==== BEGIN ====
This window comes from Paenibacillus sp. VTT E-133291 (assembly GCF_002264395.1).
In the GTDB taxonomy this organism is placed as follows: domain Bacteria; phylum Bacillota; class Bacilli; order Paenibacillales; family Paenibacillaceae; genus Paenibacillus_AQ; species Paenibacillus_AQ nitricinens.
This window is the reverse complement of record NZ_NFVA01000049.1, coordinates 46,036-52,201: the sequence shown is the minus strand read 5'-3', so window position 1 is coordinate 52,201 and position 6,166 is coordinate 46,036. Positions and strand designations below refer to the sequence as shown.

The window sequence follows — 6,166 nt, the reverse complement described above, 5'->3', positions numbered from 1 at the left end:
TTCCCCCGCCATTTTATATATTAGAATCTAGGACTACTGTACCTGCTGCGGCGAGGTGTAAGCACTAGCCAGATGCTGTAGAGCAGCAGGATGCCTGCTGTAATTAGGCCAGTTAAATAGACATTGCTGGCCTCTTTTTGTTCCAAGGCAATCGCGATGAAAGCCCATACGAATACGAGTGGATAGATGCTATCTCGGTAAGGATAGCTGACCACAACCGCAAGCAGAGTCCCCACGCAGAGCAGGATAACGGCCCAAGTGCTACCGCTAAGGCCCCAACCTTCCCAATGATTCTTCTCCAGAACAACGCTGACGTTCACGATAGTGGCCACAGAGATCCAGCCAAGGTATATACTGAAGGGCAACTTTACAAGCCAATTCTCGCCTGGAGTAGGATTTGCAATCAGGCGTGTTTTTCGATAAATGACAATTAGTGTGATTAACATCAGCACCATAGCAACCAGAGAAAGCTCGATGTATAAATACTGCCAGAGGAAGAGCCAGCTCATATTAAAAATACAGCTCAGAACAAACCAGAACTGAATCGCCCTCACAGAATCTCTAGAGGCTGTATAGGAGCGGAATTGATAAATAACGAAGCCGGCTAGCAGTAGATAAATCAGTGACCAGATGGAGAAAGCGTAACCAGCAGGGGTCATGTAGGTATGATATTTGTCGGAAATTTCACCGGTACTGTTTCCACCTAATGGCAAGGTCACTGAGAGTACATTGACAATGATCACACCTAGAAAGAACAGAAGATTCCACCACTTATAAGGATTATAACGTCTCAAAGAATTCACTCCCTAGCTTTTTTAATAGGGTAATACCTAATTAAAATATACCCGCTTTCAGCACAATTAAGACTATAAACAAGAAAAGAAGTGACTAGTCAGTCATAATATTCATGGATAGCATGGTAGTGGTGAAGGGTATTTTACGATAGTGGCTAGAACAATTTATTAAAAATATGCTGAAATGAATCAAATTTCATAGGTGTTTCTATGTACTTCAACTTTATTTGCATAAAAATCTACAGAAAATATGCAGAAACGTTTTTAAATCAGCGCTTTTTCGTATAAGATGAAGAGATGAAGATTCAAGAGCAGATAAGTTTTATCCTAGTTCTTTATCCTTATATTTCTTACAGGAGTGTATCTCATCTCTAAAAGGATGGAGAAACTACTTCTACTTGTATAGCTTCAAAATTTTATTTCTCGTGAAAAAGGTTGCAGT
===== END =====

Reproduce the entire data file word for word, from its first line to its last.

This window comes from Paenibacillus sp. VTT E-133291 (assembly GCF_002264395.1).
In the GTDB taxonomy this organism is placed as follows: domain Bacteria; phylum Bacillota; class Bacilli; order Paenibacillales; family Paenibacillaceae; genus Paenibacillus_AQ; species Paenibacillus_AQ nitricinens.
This window is the reverse complement of record NZ_NFVA01000049.1, coordinates 46,036-52,201: the sequence shown is the minus strand read 5'-3', so window position 1 is coordinate 52,201 and position 6,166 is coordinate 46,036. Positions and strand designations below refer to the sequence as shown.

The window sequence follows — 6,166 nt, the reverse complement described above, 5'->3', positions numbered from 1 at the left end:
TTCCCCCGCCATTTTATATATTAGAATCTAGGACTACTGTACCTGCTGCGGCGAGGTGTAAGCACTAGCCAGATGCTGTAGAGCAGCAGGATGCCTGCTGTAATTAGGCCAGTTAAATAGACATTGCTGGCCTCTTTTTGTTCCAAGGCAATCGCGATGAAAGCCCATACGAATACGAGTGGATAGATGCTATCTCGGTAAGGATAGCTGACCACAACCGCAAGCAGAGTCCCCACGCAGAGCAGGATAACGGCCCAAGTGCTACCGCTAAGGCCCCAACCTTCCCAATGATTCTTCTCCAGAACAACGCTGACGTTCACGATAGTGGCCACAGAGATCCAGCCAAGGTATATACTGAAGGGCAACTTTACAAGCCAATTCTCGCCTGGAGTAGGATTTGCAATCAGGCGTGTTTTTCGATAAATGACAATTAGTGTGATTAACATCAGCACCATAGCAACCAGAGAAAGCTCGATGTATAAATACTGCCAGAGGAAGAGCCAGCTCATATTAAAAATACAGCTCAGAACAAACCAGAACTGAATCGCCCTCACAGAATCTCTAGAGGCTGTATAGGAGCGGAATTGATAAATAACGAAGCCGGCTAGCAGTAGATAAATCAGTGACCAGATGGAGAAAGCGTAACCAGCAGGGGTCATGTAGGTATGATATTTGTCGGAAATTTCACCGGTACTGTTTCCACCTAATGGCAAGGTCACTGAGAGTACATTGACAATGATCACACCTAGAAAGAACAGAAGATTCCACCACTTATAAGGATTATAACGTCTCAAAGAATTCACTCCCTAGCTTTTTTAATAGGGTAATACCTAATTAAAATATACCCGCTTTCAGCACAATTAAGACTATAAACAAGAAAAGAAGTGACTAGTCAGTCATAATATTCATGGATAGCATGGTAGTGGTGAAGGGTATTTTACGATAGTGGCTAGAACAATTTATTAAAAATATGCTGAAATGAATCAAATTTCATAGGTGTTTCTATGTACTTCAACTTTATTTGCATAAAAATCTACAGAAAATATGCAGAAACGTTTTTAAATCAGCGCTTTTTCGTATAAGATGAAGAGATGAAGATTCAAGAGCAGATAAGTTTTATCCTAGTTCTTTATCCTTATATTTCTTACAGGAGTGTATCTCATCTCTAAAAGGATGGAGAAACTACTTCTACTTGTATAGCTTCAAAATTTTATTTCTCGTGAAAAAGGTTGCAGT